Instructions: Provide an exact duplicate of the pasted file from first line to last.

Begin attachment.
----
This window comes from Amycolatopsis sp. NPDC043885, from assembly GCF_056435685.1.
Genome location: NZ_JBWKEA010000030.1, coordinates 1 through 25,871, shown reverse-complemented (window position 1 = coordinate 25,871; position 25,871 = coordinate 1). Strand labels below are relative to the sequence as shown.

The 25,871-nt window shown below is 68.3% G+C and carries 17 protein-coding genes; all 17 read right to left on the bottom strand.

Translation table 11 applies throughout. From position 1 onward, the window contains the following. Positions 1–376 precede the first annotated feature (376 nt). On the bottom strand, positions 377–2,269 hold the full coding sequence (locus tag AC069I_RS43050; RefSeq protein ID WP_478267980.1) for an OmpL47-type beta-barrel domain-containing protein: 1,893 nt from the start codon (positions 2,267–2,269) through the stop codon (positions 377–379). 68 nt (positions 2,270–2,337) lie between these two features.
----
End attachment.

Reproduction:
This window comes from Amycolatopsis sp. NPDC043885, from assembly GCF_056435685.1.
Genome location: NZ_JBWKEA010000030.1, coordinates 1 through 25,871, shown reverse-complemented (window position 1 = coordinate 25,871; position 25,871 = coordinate 1). Strand labels below are relative to the sequence as shown.

The 25,871-nt window shown below is 68.3% G+C and carries 17 protein-coding genes; all 17 read right to left on the bottom strand.

Translation table 11 applies throughout. From position 1 onward, the window contains the following. Positions 1–376 precede the first annotated feature (376 nt). On the bottom strand, positions 377–2,269 hold the full coding sequence (locus tag AC069I_RS43050; RefSeq protein ID WP_478267980.1) for an OmpL47-type beta-barrel domain-containing protein: 1,893 nt from the start codon (positions 2,267–2,269) through the stop codon (positions 377–379). 68 nt (positions 2,270–2,337) lie between these two features.